New Earth-like exoplanets discovered around red dwarf Teegarden star

New Earths discovered around a very small star
Credit: Instituto de Astrofísica de Canarias

An international team led by the University of Göttingen (Germany) with participation by researchers from the Instituto de Astrofísica de Canarias (IAC) have discovered, using the CARMENES high-resolution spectrograph at the Calar Alto Observatory (Almería) two new planets like the Earth around one of the closest stars within our galactic neighbourhood.

The Teegarden star is only 12.5 away. It is a in the direction of the constellation of Aries. Its surface temperature is 2,700 degrees C, and its mass is only one-tenth that of the sun. Even though it is so near, its faintness impeded its discovery until 2003.

"We have been observing this star for three years to look for periodic variations in its velocity, explains Mathias Zechmeister, a researcher at the University of Göttingen, the first author of the paper. The observations showed that two planets are orbiting it, both of them similar to the planets in the inner part of the Solar System. They are just a little bigger than the Earth and are situated in the "inhabitable zone" where water can exist as a liquid. "It is possible that the two planets are part of a larger system," says Stefan Dreizler, another University of Göttingen researcher and a co-author of the paper.

Photometric campaigns on this star have been carried out with instruments such as Muscat2 on the Carlos Sánchez Telescope at the Teide Observatory (Tenerife), and with the network of telescopes of the Las Cumbres Observatory, among others. These studies demonstrate that the signals of the two planets cannot be due to the activity of the star, even though we could not detect the transits of the two new planets," says Victor Sánchez Béjar, an IAC researcher and another author of the article which is being published in the journal Astronomy and Astrophysics.

New Earths discovered around a very small star
Credit: Instituto de Astrofísica de Canarias

For the transit method to be viable, the planets must pass across the face of the stellar disc and block some of the light from the star during a short time, which means that it must lie on a line joining the sun and the Earth. This lucky alignment occurs for only a small fraction of planetary systems.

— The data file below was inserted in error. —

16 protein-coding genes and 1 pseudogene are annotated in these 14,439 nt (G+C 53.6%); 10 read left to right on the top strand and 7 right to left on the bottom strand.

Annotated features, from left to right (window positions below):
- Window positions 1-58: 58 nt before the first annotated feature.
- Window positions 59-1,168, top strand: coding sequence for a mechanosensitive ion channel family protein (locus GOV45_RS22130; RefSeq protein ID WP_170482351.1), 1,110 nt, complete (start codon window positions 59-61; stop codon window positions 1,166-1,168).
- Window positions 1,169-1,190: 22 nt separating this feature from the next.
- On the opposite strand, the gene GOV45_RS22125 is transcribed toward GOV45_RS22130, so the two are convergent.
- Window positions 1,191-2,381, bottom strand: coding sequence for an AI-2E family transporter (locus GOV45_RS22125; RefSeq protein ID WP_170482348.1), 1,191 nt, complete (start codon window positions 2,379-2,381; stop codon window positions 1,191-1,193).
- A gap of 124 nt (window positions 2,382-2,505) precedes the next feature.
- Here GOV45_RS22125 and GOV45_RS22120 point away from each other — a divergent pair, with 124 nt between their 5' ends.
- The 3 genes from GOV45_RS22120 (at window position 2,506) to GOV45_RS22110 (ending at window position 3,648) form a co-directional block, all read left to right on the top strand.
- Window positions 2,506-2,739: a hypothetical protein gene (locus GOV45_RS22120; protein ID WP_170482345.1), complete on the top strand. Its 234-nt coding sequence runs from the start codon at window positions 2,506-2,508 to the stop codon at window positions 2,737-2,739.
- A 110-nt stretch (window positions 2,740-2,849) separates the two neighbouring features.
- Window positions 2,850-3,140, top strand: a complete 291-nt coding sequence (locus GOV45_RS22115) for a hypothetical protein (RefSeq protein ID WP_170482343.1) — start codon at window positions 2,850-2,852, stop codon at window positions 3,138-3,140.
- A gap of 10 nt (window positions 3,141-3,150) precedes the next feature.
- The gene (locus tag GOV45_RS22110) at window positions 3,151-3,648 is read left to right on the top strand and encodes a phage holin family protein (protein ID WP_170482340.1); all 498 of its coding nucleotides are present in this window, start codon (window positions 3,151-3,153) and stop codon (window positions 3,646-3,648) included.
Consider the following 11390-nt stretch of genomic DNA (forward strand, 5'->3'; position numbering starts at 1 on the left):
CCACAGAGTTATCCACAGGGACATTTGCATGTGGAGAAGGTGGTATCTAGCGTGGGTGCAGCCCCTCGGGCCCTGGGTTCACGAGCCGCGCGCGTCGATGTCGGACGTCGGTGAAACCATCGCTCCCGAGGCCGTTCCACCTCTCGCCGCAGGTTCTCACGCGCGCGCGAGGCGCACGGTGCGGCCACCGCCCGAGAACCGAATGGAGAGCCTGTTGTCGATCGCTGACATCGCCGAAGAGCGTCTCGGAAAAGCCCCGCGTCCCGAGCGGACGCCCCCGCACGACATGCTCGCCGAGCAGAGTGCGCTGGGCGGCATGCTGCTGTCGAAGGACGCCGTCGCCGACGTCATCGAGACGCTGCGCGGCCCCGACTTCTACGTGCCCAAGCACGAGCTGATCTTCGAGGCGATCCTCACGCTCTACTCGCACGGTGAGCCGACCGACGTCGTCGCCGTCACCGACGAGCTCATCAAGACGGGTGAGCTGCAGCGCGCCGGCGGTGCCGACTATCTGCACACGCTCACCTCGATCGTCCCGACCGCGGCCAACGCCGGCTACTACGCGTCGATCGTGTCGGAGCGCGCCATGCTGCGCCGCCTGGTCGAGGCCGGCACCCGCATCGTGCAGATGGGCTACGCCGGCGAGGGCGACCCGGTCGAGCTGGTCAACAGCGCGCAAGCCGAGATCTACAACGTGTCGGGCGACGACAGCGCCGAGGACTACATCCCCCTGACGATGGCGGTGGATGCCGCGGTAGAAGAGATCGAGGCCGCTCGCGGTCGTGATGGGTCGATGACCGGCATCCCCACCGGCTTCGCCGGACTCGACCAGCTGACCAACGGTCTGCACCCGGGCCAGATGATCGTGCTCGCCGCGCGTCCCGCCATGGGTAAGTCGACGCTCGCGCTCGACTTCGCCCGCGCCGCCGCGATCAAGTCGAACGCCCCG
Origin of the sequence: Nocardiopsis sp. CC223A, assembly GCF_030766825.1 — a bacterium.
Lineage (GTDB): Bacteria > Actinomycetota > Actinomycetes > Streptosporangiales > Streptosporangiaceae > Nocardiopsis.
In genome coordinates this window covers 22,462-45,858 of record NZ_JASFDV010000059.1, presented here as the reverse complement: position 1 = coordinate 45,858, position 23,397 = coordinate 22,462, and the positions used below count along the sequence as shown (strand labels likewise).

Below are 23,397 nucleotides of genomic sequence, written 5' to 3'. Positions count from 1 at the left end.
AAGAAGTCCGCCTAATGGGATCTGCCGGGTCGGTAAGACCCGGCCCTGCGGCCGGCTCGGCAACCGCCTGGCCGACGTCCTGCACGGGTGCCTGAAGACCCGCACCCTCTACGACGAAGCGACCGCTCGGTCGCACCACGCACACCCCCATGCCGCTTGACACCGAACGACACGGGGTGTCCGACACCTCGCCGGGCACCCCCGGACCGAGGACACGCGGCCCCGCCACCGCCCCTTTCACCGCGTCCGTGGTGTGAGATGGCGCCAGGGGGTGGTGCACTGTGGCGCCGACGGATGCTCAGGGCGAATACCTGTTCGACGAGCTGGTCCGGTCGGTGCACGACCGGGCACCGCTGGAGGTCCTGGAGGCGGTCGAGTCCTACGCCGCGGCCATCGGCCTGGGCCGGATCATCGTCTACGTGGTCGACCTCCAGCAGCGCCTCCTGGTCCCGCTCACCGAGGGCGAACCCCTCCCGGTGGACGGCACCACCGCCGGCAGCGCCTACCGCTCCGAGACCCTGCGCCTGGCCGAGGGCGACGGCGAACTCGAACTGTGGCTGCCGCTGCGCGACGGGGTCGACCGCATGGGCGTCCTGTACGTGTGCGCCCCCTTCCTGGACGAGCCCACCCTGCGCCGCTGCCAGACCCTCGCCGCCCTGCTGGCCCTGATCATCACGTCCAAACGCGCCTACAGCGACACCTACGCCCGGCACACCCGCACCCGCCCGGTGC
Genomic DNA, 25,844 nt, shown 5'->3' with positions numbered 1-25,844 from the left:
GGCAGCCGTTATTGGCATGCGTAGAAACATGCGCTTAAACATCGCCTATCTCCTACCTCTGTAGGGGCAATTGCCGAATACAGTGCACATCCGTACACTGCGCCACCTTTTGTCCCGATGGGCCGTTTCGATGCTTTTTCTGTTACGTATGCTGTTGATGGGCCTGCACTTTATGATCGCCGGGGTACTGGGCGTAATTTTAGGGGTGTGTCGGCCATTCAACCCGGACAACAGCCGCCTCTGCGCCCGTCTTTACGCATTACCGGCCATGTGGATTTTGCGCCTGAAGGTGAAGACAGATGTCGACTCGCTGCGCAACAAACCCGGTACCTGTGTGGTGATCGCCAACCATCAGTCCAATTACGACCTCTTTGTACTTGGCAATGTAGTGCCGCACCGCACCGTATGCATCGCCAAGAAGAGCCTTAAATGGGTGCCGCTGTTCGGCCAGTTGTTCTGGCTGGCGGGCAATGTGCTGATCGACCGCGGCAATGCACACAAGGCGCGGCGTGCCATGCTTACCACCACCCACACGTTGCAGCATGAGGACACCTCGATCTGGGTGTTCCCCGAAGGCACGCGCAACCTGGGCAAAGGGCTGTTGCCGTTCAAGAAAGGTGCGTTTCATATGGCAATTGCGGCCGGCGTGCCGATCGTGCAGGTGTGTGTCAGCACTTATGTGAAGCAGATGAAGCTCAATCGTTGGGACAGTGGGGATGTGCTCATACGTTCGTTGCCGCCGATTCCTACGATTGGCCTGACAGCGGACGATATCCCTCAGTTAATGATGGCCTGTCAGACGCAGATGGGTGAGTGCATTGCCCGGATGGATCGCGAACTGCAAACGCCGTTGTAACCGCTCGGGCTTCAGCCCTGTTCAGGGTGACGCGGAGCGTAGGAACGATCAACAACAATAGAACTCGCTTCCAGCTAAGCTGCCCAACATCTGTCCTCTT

Planet hunters

The type of star to which the Teegarden star belongs consists of the smallest for which researchers can measure the masses of their planets with current technology. "This discovery is a great success for the CARMENES project, which was designed to look for planets around low mass ," says Ignasi Ribas, a researcher at the Institut d"Estudis Espacials (IEEC) of Catalonia and a co-author of the article.

Since 2016, German and Spanish scientists have been searching for planets around nearby stars using CARMENES, which is on the 3.5m telescope of the Calar Alto Observatory (Almería) These new planets are the 10th and 11th discovered by the project.have been carried out with instruments such as Muscat2 on the Carlos Sánchez Telescope at the Teide Observatory (Tenerife), and with the network of telescopes of the Las Cumbres Observatory, among others. These studies have allowed us to show that the signals of the two planets cannot be due to the activity of the star, even though we could not detect the transits of the two new planets" comments Victor Sánchez Béjar, an IAC researcher and another author of the article which is being published in the journal Astronomy and Astrophysics.

For the to be viable, the planets must pass across the face of the stellar disc and block some of the light from the star during a short time, which means that it must lie on a line joining the sun and the Earth. This lucky alignment occurs for only a small fraction of planetary systems.

Planet hunters

The type of star to which the Teegarden star belongs consists of the smallest for which researchers can measure the masses of their planets with current technology. "This discovery is a great success for the CARMENES project, which was designed to look for planets around low mass stars," says Ignasi Ribas, a researcher at the Institut d"Estudis Espacials (IEEC) of Catalonia and a co-author of the article.

Since 2016, German and Spanish scientists have been searching for planets around nearby stars using CARMENES, which is on the 3.5m telescope of the Calar Alto Observatory (Almería). These new are the 10th and 11th discovered by the project.


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More information: M. Zechmeister et al. The CARMENES search for exoplanets around M dwarfs. Two temperate Earth-mass planet candidates around Teegarden's Star, Astronomy & Astrophysics (2019). DOI: 10.1051/0004-6361/201935460
Citation: New Earth-like exoplanets discovered around red dwarf Teegarden star (2019, June 18) retrieved 18 July 2019 from https://phys.org/news/2019-06-earth-like-exoplanets-red-dwarf-teegarden.html
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Jun 18, 2019